Argentine Formula One icon Carlos “Lole” Reutemann died earlier this week at the age of 79 after battling the impact of intestinal hemorrhaging that started in May 2021.
Reutemann was born on April 12, 1942 in Santa Fe, Argentina, first showing off his skills in 1965 in a Fiat saloon car. He quickly ascended the ranks of racing before finding himself competing in Formula 2, first in his local Argentina and then in Europe. His performance wasn’t always stellar — his most infamous moment was wiping out eventual champion Jochen Rindt on the first lap of an F2 race at Hockenheim — but Bernie Ecclestone saw promise and signed Reutemann for his Brabham F1 team ahead of the 1972 season, where he raced alongside teammate Graham Hill.
At his home race in Buenos Aires that year — the first race of the season — Carlos Reutemann qualified on pole. That was a feat only previously achieved by Mario Andretti and would only be later achieved by Jacques Villeneueve.
Throughout his F1 career, Reutemann scored 12 wins, 45 podiums, and six fastest laps. He raced with Brabham, Ferrari, Lotus, and Williams. His best finish in the overall championship was his second place in 1981. However, as tensions began to rise over the Falklands War, Reutemann chose to retire and distance himself from his British team.
After that, he began to wend his way into the political world, where he ran for governor of the province of Santa Fe. During the 2001 recession, Reutemann adopted a conservative fiscal policy that applied discounts, froze worker salaries and pensions, and avoided issuing government bonds — which meant that his province was one of the few that emerged from the recession without massive amounts of debt.
An obituary from Formula One sums Reutemann up best, as it features quotes from those who worked closely with the man throughout his career:
So who was Carlos Reutemann? Why was it that on some days he could destroy even the greatest of his rivals, yet on others seem like an also-ran? What made him a lion one day, a lamb the next?
He was deeply interested in all matters technical, and would listen intently to everything that the likes of Gordon Murray or Patrick Head had to say about the cars they made for him. He could even recall the numbers of each Cosworth engine he ever raced, especially the best of them. And long before Ayrton Senna made it part of a driver’s role, he would indulge in lengthy debriefs with his engineers. More than most, he was a man who needed to understand his equipment.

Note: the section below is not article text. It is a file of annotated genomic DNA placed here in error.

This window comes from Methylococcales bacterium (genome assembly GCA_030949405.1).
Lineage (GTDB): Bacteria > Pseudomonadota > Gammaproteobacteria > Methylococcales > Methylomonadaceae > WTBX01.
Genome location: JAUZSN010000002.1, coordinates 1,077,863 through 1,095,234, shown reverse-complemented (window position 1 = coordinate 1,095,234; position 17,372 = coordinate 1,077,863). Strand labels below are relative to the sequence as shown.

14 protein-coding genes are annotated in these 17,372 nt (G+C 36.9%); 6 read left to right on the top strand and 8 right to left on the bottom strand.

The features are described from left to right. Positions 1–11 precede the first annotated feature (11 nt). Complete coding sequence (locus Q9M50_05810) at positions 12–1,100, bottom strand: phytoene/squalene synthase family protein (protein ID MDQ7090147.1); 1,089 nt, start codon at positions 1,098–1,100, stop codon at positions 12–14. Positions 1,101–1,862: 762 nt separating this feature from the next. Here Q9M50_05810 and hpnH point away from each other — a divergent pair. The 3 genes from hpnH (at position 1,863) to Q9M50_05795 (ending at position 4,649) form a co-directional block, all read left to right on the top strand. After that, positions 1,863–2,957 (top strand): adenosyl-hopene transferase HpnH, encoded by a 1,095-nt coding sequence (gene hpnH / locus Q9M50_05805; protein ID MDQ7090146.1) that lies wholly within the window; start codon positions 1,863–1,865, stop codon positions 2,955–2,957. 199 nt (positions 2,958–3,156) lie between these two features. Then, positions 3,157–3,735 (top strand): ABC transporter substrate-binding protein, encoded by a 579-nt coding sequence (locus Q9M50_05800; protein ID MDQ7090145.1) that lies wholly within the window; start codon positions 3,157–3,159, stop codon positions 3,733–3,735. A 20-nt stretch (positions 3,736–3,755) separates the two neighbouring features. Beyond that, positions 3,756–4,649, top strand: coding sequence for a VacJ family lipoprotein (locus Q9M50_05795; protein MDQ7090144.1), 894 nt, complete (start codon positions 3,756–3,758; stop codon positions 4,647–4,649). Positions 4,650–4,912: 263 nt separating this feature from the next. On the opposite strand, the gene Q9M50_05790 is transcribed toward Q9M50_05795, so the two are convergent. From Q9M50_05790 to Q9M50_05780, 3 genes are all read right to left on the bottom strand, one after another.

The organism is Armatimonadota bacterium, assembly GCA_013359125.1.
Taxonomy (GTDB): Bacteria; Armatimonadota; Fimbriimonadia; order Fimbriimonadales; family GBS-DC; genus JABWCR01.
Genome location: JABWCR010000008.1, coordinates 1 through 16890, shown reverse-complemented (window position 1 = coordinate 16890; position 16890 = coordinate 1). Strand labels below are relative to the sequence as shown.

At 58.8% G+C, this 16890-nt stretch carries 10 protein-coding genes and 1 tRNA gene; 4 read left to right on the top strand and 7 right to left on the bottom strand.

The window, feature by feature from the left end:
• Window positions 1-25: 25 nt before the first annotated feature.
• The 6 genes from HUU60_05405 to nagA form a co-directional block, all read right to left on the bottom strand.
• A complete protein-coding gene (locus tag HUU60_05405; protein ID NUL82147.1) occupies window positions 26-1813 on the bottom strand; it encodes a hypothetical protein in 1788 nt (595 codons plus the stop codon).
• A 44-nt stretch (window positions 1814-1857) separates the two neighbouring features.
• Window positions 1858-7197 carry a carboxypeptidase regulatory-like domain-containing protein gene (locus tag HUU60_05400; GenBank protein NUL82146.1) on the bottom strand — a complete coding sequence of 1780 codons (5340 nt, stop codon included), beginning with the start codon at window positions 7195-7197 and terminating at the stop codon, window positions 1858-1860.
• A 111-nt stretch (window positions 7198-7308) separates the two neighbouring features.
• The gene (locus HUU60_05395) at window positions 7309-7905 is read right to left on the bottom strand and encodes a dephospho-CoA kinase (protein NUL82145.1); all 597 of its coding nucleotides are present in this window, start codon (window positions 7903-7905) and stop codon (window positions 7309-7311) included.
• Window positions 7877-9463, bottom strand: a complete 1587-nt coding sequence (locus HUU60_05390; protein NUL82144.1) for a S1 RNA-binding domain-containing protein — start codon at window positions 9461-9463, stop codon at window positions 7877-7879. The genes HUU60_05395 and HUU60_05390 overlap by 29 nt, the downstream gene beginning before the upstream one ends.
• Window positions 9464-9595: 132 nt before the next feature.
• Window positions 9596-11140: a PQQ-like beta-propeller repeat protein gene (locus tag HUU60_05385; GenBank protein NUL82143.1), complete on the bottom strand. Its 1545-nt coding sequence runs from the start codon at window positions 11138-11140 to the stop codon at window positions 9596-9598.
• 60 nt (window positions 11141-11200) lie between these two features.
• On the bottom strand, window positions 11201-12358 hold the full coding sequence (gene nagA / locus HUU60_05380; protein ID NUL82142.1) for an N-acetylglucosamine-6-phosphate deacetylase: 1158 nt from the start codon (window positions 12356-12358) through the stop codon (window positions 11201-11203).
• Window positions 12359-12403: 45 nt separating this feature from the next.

Murray was a huge Reutemann fan, while Head said: “Carlos is often referred to as ‘enigmatic,’ probably an appropriate adjective. Sometimes we had clear sight of his brilliance, his speed, but overall the results did not fit with his potential.”
From his Williams days, design engineer Neil Oatley remembered: “I think Carlos always performed well when he felt loved, which was not perhaps what he perceived to be the case at Williams although this was far from the case. But Frank and Patrick were not by nature people who massaged the drivers; they expected them to stand on their own feet, irrespective of circumstances.”
Perhaps Murray got closest to the enigma of Carlos Reutemann, when he told writer Doug Nye: “If everything was right on the day he would be right there, a great racing driver, but then for the next couple of races he would seem to get preoccupied with some thoughts that things weren’t going to go his way, and he’d go off the boil. Suddenly he’d look glum and say, ‘No way, no way today, no way for the Championship,’ and that was the end of it. He kept his reasoning in himself, but then on his day he’d click and feel good and nobody could beat him...”
In May of 2021, Reutemann was hospitalized with internal hemorrhaging. As his condition worsened, he suffered from anemia, dehydration, low levels of albumin in the blood, blood flow instability, and COVID-19. While he was able to leave the hospital, he returned there on July 7, where he later died. His daughter confirmed the news.
Reutemann may not have been a legend in the same sense as some of his competitors, like Ayrton Senna or Alain Prost, but his consistent speed often saw him battling with the greats. He will be missed.